As a man who had a widely known impacts on sports, Glenn Burke was a true pioneer in Major League Baseball.

Born in Oakland, California on November 16, 1952, Burke went on to become an accomplished high school athlete — dominating in basketball. Burke could dunk a basketball with both hands, a rare feat for anyone under 6″0 tall. He was voted onto the all-tournament team at the Tournament of Champions (TOC) and received a Northern California MVP award.

He went on to be named Northern California’s High School Basketball Player of the Year in 1970. And despite being considered as a professional basketball player, his first offer to play professionally came from Major League Baseball.

Often described as the next Willie Mays by scouts, Burke was a highly scouted star in the Los Angeles Dodgers minor league system. But being associated with the Dodgers was extremely difficult for Burke. His MLB debut came on April 9, 1976 with the Dodgers.

According to his 1995 autobiography Out at Home, Al Campanis, the Dodgers General Manager offered to pay for a lavish honeymoon if Burke agreed to marry a woman. Burke refused and responded with, “to a woman?”

Tensions continued to boil over with the Dodgers organization when Burke befriended Tommy Lasorda’s son Tommy Lasorda Jr., who was also gay. As time went on, Lasorda Sr., has disputed these claims and said he did not understand Burke’s behavior at the time. “Why wouldn’t he come out? Why keep that inside? Glenn had a lot of talent. He could have been an outstanding basketball or baseball player. He just wasn’t happy here.”

Remember, Burke was a gay black man playing Major League Baseball in the 1970s. No matter where he played, he faced discrimination and homophobia.

On October 2, 1977, Burke ran to congratulate his Dodgers teammate Dusty Baker after Baker had hit his 30th home run in the last game of the regular season. Burke raised his hand over his head as Baker jogged home. Baker did not know what to do next, so he slapped Burke’s hand. The two have been credited with inventing the high five. After retiring, Burke used the high five with other LGBTQ residents of the Castro district of San Francisco, where it would become a symbol of gay pride and identification.

The Dodgers went on to trade Burke to the Oakland Athletics in 1978 for Billy North. The trade claimed North had more experience and statistics, but many still argue that he was less talented than Burke. Many Dodger players were unhappy with the trade. Burke’s former Dodger teammate Davy Lopes stated: “He was the life of the team, on the buses, in the clubhouse, everywhere.”

Burke often said that he believed everyone knew by 1978 of his sexuality and was sure his teammates didn’t care. Lopes even said: “No one cared about his lifestyle.”

He told The New York Times: “Prejudice drove me out of baseball sooner than I should have. But I wasn’t changing.”

While in Oakland, Burke received very little playing time in the 1978 and 1979 seasons. He was treated horribly – teammates even avoided showering with him. Before the 1980 season, he suffered a knee injury and the A’s sent him to the minors in Utah. He was released by from his contract before the season ended in 1980.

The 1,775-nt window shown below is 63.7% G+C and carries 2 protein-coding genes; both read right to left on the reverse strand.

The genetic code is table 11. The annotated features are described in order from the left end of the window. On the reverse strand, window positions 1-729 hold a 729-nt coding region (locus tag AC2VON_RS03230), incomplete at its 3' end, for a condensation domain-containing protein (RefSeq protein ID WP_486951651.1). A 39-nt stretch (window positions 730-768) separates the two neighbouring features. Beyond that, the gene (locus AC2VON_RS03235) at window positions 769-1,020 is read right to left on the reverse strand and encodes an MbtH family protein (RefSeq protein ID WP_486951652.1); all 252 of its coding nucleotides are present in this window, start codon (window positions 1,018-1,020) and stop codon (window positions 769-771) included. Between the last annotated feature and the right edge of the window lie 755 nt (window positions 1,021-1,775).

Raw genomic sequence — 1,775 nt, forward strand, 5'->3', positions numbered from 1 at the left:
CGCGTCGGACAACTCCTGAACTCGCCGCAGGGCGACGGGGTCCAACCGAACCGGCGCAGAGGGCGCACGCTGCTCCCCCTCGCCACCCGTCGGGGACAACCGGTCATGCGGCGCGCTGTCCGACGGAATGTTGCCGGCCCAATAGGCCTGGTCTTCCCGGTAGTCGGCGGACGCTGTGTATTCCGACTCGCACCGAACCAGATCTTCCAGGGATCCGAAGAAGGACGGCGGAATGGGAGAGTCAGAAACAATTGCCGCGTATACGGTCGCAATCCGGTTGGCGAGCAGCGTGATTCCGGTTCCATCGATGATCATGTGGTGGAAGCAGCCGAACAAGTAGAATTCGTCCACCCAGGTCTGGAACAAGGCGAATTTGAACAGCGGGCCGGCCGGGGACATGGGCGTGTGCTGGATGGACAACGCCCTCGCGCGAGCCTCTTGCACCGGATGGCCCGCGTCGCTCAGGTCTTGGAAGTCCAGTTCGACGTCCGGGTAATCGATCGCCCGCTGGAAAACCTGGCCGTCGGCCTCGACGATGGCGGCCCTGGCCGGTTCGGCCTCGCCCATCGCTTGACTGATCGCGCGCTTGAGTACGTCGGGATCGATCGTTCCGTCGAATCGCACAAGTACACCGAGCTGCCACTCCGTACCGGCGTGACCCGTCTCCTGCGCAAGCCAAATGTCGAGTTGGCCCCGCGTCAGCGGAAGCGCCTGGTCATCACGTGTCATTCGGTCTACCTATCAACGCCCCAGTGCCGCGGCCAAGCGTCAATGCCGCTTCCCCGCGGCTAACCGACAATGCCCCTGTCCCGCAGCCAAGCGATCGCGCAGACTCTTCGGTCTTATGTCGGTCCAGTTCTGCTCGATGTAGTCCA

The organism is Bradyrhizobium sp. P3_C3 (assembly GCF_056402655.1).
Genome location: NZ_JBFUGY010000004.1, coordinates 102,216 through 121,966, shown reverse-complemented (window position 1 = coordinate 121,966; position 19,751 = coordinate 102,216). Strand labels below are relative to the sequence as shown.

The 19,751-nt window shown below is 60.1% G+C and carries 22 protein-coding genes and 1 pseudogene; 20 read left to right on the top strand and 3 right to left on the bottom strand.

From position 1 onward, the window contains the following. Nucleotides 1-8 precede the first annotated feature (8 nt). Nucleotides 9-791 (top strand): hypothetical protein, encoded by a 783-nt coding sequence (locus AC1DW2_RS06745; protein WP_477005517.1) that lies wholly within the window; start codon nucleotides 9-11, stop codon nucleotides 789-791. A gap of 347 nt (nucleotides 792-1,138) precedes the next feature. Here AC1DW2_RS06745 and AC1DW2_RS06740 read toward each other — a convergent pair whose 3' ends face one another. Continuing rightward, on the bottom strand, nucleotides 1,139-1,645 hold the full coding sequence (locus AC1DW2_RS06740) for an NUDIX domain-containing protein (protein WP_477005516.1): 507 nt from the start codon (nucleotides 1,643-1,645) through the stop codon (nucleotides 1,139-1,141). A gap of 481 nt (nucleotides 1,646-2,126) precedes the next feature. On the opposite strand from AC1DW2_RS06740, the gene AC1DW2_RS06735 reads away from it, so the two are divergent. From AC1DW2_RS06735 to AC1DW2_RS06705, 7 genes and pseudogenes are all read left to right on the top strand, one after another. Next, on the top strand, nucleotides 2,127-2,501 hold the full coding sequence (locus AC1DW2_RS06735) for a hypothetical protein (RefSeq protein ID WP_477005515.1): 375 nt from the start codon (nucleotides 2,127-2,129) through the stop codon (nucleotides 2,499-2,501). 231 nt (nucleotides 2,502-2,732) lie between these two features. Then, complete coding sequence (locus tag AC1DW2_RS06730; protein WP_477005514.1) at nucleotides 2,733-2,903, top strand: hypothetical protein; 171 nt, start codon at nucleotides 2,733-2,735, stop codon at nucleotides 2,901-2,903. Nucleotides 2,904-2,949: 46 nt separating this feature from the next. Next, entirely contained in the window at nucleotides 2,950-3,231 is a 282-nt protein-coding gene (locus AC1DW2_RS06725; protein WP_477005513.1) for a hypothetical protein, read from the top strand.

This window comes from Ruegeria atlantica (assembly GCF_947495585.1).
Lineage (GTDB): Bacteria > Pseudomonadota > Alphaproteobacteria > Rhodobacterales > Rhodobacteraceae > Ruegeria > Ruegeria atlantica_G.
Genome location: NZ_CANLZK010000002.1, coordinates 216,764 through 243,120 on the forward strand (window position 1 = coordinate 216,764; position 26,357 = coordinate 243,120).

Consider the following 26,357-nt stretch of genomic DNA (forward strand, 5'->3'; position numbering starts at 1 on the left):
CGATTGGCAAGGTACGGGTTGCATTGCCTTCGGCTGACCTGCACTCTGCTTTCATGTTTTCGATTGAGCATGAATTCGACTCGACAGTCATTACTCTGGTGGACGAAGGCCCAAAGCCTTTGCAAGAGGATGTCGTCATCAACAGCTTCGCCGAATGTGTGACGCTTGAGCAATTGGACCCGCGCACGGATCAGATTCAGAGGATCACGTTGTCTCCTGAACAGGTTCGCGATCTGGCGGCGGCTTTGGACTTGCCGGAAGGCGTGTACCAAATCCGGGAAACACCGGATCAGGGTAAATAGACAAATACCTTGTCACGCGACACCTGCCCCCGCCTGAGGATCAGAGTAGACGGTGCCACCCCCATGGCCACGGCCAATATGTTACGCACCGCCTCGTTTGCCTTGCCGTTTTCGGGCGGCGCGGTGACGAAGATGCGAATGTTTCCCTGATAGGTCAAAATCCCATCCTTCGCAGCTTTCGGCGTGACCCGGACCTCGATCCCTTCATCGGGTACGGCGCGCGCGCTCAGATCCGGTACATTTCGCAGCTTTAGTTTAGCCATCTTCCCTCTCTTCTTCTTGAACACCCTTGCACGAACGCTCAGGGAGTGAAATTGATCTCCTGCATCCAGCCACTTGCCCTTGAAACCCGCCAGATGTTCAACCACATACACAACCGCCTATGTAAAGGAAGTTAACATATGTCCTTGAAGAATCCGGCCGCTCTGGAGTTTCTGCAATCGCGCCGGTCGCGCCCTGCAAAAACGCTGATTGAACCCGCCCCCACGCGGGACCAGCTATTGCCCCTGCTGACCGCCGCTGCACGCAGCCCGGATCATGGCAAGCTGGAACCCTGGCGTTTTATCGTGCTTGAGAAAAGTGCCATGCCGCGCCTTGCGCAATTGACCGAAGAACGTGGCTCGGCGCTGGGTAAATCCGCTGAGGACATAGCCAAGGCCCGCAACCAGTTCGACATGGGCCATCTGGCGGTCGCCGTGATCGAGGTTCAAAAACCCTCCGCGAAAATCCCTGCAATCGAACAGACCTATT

He played four seasons and 225 games for the Dodgers and A’s. He went on to have 523 at-bats, a .237 average with two home runs, 38 RBI and 35 stolen bases.

Burke continued athletic endeavors after retiring from baseball. He went on to win medals in the 100 and 200 meter sprints in the first Gay Games in 1982 and went on to compete in the 1986 Gay Games in basketball. Berkeley High School retired his jersey number in his honor.

He played multiple seasons in the SFGSL (San Francisco Gay Softball League) in which he played third base for Uncle Bert’s Bombers.

While he remained active in athletic events, he eventually turned to using drugs to fill the void when his career ended. An addiction to cocaine destroyed him both physically and financially.

In 1987, his leg and foot were both crushed when he was hit by a car in San Francisco. After the accident, his life went into decline. He went on to be arrested and jailed for drugs – living on the streets of San Francisco for a number of years.

He would spend his final months with his sister in Oakland. He passed away on May 30, 1995, of AIDS complications, at the age of 42. When the news of his battle with AIDS became public, the A’s organization helped support him financially.

Before his death, he expressed little in the way of grudges and had one big regret – he never had the opportunity to pursue a second professional sports career in basketball.

In 1999, Major League Baseball player Bill Bean revealed his homosexuality, only the second MLB player to do such. Unlike Burke, who came out to his teammates while still active, Bean revealed it four years after retirement in 1995, the year Burke died.

Burke was among the first class of inductees into the National Gay and Lesbian Sports Hall of Fame on August 2, 2013. He went on to be inducted into the Baseball Reliquary’s Shrine of the Eternals in 2015 as well.

The Oakland A’s honored Burke as part of the A’s Pride Night on June 17, 22015. Burke’s brother, Sydney, threw the ceremonial first pitch at the game.

Glenn Burke will forever have an impact on the game of Major League Baseball as a true pioneer.

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